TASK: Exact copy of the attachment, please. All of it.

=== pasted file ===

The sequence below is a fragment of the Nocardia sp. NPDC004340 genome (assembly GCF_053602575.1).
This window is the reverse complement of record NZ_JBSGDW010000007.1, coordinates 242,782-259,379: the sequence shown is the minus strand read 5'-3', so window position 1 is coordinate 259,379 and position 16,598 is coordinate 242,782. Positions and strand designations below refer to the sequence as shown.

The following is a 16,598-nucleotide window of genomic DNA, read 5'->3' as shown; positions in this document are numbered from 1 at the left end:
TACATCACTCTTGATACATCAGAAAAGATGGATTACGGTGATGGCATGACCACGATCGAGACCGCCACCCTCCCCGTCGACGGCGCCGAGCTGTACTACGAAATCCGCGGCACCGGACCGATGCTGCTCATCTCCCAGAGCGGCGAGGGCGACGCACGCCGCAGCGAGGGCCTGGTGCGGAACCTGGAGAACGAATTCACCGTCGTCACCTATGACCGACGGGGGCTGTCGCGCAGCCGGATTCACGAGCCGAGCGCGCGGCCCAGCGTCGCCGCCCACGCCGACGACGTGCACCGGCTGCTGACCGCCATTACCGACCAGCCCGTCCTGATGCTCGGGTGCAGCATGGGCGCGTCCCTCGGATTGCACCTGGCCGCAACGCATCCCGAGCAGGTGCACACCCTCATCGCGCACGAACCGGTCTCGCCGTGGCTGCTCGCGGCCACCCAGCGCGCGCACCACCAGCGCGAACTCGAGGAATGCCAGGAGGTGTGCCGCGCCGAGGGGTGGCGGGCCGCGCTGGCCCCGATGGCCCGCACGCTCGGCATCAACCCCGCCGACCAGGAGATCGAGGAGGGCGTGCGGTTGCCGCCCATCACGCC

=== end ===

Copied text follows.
The sequence below is a fragment of the Nocardia sp. NPDC004340 genome (assembly GCF_053602575.1).
This window is the reverse complement of record NZ_JBSGDW010000007.1, coordinates 242,782-259,379: the sequence shown is the minus strand read 5'-3', so window position 1 is coordinate 259,379 and position 16,598 is coordinate 242,782. Positions and strand designations below refer to the sequence as shown.

The following is a 16,598-nucleotide window of genomic DNA, read 5'->3' as shown; positions in this document are numbered from 1 at the left end:
TACATCACTCTTGATACATCAGAAAAGATGGATTACGGTGATGGCATGACCACGATCGAGACCGCCACCCTCCCCGTCGACGGCGCCGAGCTGTACTACGAAATCCGCGGCACCGGACCGATGCTGCTCATCTCCCAGAGCGGCGAGGGCGACGCACGCCGCAGCGAGGGCCTGGTGCGGAACCTGGAGAACGAATTCACCGTCGTCACCTATGACCGACGGGGGCTGTCGCGCAGCCGGATTCACGAGCCGAGCGCGCGGCCCAGCGTCGCCGCCCACGCCGACGACGTGCACCGGCTGCTGACCGCCATTACCGACCAGCCCGTCCTGATGCTCGGGTGCAGCATGGGCGCGTCCCTCGGATTGCACCTGGCCGCAACGCATCCCGAGCAGGTGCACACCCTCATCGCGCACGAACCGGTCTCGCCGTGGCTGCTCGCGGCCACCCAGCGCGCGCACCACCAGCGCGAACTCGAGGAATGCCAGGAGGTGTGCCGCGCCGAGGGGTGGCGGGCCGCGCTGGCCCCGATGGCCCGCACGCTCGGCATCAACCCCGCCGACCAGGAGATCGAGGAGGGCGTGCGGTTGCCGCCCATCACGCC